The Mediator plays the role of a catalyst, initiating ideas and motivating the parties to achieve the common goal of settlement. At the same time, the parties maintain control over the dispute, while the mediator helps facilitate the process. Contrary to court intervention, any solution is possible in mediation, depending upon the interests of the parties. What’s more, a mediation session can be scheduled quickly and is often resolved in a short period of time.
The decision to come to the table is half the battle. A mediation will not be successful unless all disputing parties agree to participate. Once that occurs, the mediator becomes an advocate for settlement by helping the parties agree on the primary issues in dispute and exploring options to achieve their mutual goals.
Once the parties are at the table, the atmosphere created by a skilled mediator contributes heavily to the success of the session. Initially the parties are welcomed and introduced on a first name basis. Logistics are discussed such as the location of restrooms, coffee, phones and the like. In general, the parties are made to feel that they have all of the accoutrements of their own home or office so that they can concentrate their efforts on coming up with solutions to resolve the dispute.
The mediator reminds the parties that the process is confidential, and that any information discussed in a private session would not be revealed to the other party without permission. This is the first “tool” used by the mediator to allow the parties to come off their stated positions in a comfortable and supportive environment. The mediator will also serve as a sounding board so that the parties can have an opportunity to “vent,” or release thoughts and feelings that have contributed to their possession the dispute.
Since the mediator is not a judge and will not make any decisions on the matter, the parties are more inclined to share information that will help bring the case to closure. The parties maintain full control over the process, while the mediator offers insights into the issues at hand. Any party is free to withdraw from the mediation at any time.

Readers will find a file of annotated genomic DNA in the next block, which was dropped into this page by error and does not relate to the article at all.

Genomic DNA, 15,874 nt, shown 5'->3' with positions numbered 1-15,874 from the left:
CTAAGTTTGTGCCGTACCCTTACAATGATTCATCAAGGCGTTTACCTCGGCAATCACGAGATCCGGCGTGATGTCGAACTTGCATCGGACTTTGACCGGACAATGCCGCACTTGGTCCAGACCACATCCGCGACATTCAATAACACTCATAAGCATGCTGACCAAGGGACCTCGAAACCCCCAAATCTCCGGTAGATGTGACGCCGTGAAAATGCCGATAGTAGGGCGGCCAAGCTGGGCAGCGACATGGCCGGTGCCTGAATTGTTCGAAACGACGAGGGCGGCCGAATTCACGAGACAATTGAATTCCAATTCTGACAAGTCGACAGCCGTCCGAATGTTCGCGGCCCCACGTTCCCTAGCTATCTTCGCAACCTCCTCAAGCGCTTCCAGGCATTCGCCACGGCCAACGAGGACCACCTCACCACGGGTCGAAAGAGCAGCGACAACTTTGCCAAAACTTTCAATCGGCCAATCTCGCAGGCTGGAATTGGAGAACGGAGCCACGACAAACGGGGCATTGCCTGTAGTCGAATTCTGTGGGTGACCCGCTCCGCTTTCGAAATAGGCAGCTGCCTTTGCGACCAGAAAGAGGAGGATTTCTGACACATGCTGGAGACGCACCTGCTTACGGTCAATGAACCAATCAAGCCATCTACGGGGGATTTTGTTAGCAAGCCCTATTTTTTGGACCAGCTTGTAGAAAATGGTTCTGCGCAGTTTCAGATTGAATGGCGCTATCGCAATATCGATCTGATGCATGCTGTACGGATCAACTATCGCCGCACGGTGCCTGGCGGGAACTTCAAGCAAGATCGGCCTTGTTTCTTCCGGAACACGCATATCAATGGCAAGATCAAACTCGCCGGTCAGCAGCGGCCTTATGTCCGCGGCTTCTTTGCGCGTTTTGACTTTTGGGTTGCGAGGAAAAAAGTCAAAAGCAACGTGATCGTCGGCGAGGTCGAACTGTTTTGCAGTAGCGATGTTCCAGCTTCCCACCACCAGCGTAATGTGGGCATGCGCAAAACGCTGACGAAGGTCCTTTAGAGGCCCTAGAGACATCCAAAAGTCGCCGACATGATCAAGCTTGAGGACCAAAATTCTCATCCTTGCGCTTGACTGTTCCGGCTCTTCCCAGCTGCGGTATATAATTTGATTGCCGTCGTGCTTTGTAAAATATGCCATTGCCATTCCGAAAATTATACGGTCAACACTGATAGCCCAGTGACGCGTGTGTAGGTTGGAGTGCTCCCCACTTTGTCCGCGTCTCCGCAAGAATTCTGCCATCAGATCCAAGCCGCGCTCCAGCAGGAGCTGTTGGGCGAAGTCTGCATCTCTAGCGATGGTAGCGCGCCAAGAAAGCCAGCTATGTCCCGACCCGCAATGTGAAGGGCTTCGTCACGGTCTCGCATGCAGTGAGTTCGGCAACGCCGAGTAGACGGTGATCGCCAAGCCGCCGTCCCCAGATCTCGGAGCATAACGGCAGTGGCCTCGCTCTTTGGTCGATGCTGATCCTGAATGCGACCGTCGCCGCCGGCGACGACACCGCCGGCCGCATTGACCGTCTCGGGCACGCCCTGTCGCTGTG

Generally, in the joint session the parties are given an opportunity to provide an abbreviated version of their case. Once that is concluded, the mediator usually identifies the critical issues in dispute based on the parties’ comments and sets up an agenda. The parties are then asked to review the agenda and determine whether it should be modified or maintained in the format developed by the mediator. This portion of the mediation is important to a successful outcome in that it develops a rapport between the mediator and the parties, and demonstrates that the mediator is tuned in to the parties’ interests. It also serves as an anchor to refer to if the parties start to go off track during the session.
The next stage of the process is often known as a “caucus” or private session. This is the point where the mediator meets privately with the disputing parties and becomes the only person with actual knowledge of the true intentions of the parties. Up until this point, the parties may have postured into a position that caused an impasse. However, the parties are usually willing to come off their positions but need some guidance to do so in a forceful and effective manner. The Mediator is given confidential information during this phase and begins peeling away the layers that have built up between the parties up until that point. This is primarily done through shuttled diplomacy where the parties are given an opportunity to respond privately to issues brought up by the Mediator after receiving feedback from the other party.
The mediator then becomes an agent of reality, reviewing the obvious issues such as the ability of each side to meet the claim or defense of their opposition. In short, each side looks closely at their mathematical likelihood of success along with the cost of pursuing the case through Trial. In addition, the Mediator will not actually take a position contrary to any party. Instead, the Mediator carefully listens to the views of each side and offers alternatives for the parties to consider.
During this process, the mediator’s function becomes that of a interpreter, translating positions and proposals into understandable terms. Sometimes the proposals are broken down into component parts, some obtainable in whole or in part and some not. By getting each side to look at how the other side sees the problem, the mediator is able to move toward a narrowing of positions. Picture a funnel in which the smallest section of the funnel represents the narrowing of the issues and potential Agreement of the parties, with the large round section of the funnel representing the beginning of the negotiations.
The Tools In The Box
The real strength in the mediation process lies in the tools or techniques used by the mediator to help understand and solve the dispute.
1) The Negotiation Strategy